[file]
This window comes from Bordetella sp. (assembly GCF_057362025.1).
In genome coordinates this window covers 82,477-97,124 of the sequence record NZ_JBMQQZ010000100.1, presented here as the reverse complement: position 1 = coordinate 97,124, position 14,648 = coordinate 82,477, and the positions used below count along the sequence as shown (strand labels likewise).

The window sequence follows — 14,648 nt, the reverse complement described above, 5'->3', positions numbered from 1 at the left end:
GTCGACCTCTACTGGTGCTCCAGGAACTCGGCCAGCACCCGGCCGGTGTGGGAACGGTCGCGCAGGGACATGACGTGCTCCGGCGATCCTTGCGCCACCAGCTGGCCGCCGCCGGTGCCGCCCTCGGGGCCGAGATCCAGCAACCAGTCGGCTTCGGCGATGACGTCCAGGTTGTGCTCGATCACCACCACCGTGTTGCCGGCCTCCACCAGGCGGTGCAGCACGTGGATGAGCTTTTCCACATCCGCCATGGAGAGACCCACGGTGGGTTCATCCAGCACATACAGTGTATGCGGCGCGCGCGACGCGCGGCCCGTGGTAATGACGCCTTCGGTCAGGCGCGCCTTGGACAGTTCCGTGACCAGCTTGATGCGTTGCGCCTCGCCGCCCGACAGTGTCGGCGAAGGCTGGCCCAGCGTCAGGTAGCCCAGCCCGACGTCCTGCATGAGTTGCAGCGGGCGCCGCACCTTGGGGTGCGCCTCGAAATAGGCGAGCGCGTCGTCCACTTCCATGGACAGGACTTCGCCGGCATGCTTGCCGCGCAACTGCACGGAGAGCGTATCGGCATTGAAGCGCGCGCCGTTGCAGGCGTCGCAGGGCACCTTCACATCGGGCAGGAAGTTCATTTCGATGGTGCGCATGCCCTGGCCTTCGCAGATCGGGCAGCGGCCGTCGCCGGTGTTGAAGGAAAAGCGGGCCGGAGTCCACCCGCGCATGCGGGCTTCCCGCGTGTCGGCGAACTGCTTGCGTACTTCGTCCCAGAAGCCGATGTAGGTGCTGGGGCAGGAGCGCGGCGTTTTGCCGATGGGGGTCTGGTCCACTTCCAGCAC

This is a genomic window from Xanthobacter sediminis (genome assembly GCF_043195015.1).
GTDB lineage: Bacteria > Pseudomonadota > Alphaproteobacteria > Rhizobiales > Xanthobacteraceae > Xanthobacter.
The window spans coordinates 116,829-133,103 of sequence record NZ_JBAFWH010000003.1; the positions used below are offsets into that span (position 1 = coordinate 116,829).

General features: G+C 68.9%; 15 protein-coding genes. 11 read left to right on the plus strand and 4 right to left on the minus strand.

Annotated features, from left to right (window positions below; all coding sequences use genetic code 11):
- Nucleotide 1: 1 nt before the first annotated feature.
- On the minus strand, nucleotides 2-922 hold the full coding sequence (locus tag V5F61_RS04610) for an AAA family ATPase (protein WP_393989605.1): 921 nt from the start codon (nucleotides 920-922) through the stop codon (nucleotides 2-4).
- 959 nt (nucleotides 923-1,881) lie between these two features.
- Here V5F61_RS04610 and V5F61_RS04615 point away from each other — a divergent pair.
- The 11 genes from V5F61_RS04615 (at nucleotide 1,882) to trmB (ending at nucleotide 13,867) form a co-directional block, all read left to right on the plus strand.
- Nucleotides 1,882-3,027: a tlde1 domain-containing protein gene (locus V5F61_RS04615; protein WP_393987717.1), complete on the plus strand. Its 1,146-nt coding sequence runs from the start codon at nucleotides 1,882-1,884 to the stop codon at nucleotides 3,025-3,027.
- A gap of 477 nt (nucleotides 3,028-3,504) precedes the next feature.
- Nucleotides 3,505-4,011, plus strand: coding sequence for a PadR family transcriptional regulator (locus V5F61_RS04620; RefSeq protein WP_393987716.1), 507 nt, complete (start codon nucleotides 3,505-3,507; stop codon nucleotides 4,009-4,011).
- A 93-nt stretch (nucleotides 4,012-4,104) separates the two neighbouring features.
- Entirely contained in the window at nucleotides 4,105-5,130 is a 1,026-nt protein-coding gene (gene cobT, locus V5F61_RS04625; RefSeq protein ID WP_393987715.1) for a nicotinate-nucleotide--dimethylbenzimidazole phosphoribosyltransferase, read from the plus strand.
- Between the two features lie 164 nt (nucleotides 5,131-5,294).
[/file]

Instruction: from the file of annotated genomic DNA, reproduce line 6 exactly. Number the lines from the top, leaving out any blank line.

GTDB lineage: Bacteria > Pseudomonadota > Alphaproteobacteria > Rhizobiales > Xanthobacteraceae > Xanthobacter.